When I started writing this series it was impossible to get a decent transfer of most of them. Even THE BRIDE WITH WHITE HAIR hadn’t been released here since the days of Tai Seng DVDs. That one, at least, has since come to remastered blu-ray overseas and, to my surprise, streaming here on the ad-supported streaming service Midnight Pulp. Initially I wrote that “this will not be the complete films of Ronny Yu, but as close to it as I can manage,” because there were several that evaded me. But since I’ve been writing these things for so long I kept looking, found some on import blu-ray and even a VCD, and I saw these first two thanks to the kind help of Matthew Essary and Mark Steiner, so my checklist is complete. We’re gonna do this.
Please join me for the next couple months in a review series I’m calling UNCLE SAM WANTS YU. Together we will glide alongside the great Ronny Yu as he soars to the heights of Hong Kong cinema and then takes an unpredictable path in the great 1990s migration of Hong Kong directors to Hollywood. Though his output is wildly varied and he claims not to be an auteur, he has a distinct visual style and many thematic and autobiographical obsessions that connect his body of work. We’ll celebrate some beautiful movies, some bizarre ones, some obscure ones, some that have talking kangaroos in them. We’ll have fun, we’ll be inspired, we might even learn some things about the world.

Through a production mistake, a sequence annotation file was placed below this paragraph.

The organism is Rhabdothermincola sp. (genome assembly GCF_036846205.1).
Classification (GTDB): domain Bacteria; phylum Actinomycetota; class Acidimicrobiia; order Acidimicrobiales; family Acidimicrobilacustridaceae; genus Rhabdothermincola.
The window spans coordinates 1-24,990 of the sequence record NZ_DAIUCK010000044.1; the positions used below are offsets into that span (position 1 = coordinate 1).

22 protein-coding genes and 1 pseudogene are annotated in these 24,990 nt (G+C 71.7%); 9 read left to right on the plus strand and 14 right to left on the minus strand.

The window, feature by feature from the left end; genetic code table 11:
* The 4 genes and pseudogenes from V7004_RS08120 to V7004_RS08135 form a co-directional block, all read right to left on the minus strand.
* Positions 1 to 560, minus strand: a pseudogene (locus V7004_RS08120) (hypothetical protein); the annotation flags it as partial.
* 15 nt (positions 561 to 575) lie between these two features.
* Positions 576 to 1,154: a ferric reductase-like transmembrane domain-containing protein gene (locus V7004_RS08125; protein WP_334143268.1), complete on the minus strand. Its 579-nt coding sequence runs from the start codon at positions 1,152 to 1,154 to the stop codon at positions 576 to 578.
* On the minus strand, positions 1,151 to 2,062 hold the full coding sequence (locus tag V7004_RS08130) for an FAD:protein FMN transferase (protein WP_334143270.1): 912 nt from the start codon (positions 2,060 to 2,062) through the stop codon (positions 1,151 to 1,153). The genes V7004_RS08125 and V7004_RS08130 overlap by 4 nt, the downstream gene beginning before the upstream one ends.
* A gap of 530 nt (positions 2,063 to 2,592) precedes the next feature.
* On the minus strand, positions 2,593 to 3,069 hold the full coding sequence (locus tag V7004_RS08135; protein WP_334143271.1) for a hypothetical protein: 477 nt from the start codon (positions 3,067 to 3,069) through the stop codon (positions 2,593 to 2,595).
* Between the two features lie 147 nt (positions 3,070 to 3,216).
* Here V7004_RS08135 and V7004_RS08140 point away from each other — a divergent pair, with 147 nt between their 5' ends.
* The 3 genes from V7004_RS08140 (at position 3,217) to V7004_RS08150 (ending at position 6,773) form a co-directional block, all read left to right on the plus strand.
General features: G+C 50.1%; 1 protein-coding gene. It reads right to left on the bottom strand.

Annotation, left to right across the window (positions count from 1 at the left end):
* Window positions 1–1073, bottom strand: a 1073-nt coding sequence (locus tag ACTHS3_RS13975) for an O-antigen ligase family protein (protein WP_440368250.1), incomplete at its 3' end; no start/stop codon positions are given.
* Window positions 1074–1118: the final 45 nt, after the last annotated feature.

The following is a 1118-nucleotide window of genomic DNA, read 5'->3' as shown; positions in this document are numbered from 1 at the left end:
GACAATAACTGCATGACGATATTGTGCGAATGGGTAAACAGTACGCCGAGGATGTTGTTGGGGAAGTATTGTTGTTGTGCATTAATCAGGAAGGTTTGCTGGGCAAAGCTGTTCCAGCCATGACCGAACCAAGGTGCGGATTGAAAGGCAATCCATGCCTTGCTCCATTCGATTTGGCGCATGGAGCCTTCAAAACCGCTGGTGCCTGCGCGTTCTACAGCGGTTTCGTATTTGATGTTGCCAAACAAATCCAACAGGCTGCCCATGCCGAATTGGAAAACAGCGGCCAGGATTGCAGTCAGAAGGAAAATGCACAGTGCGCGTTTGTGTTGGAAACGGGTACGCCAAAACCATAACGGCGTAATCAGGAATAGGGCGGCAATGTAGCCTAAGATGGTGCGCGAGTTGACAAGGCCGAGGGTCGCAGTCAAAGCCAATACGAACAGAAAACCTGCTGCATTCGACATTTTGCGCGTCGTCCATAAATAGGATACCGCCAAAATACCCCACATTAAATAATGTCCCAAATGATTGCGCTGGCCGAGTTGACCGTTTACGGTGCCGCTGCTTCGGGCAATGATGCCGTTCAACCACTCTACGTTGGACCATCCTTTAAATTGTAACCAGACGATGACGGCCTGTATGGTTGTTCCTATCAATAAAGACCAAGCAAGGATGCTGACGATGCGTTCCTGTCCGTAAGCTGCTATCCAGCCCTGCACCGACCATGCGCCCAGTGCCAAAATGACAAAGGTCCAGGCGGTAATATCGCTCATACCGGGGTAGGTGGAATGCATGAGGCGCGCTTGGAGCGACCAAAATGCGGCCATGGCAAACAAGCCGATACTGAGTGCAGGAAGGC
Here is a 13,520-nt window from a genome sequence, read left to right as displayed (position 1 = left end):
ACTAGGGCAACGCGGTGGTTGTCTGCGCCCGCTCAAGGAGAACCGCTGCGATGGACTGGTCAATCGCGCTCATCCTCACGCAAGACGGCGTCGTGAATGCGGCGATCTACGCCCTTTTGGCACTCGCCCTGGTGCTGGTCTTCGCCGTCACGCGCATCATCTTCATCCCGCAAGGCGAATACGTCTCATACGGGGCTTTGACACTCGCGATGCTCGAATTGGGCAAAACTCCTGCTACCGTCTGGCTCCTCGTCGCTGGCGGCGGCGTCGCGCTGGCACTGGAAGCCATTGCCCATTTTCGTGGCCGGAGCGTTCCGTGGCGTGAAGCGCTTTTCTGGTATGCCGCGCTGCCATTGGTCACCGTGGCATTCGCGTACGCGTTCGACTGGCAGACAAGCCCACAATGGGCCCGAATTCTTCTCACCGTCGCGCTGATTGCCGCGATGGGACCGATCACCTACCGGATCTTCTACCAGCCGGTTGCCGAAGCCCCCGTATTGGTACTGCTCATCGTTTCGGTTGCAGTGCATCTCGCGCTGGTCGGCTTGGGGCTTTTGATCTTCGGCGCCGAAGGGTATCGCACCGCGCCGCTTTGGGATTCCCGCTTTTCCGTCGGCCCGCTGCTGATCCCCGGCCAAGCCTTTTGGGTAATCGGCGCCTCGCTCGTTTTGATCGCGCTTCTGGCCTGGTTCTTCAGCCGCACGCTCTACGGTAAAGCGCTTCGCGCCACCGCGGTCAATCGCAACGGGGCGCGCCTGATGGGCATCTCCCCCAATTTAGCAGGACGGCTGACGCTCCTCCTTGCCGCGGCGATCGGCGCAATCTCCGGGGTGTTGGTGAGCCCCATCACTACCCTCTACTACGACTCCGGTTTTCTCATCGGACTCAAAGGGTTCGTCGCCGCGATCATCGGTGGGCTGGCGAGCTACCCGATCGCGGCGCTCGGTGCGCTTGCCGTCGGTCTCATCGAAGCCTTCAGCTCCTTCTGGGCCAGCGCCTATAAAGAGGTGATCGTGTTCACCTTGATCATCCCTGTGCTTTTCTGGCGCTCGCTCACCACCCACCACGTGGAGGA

Tomorrow: Chow Yun Fat stars in THE POSTMAN STRIKES BACK (1982)
March 20th, 2023 at 7:47 am
I am not too humble to brag that Ronny Yu was my pick for who this series would be about when Vern teased it on Twitter. I’m excited. There are plenty of Yu movies I haven’t seen and plenty others that I saw 20 years ago and didn’t properly appreciate at the time. I’m down for a reappraisal.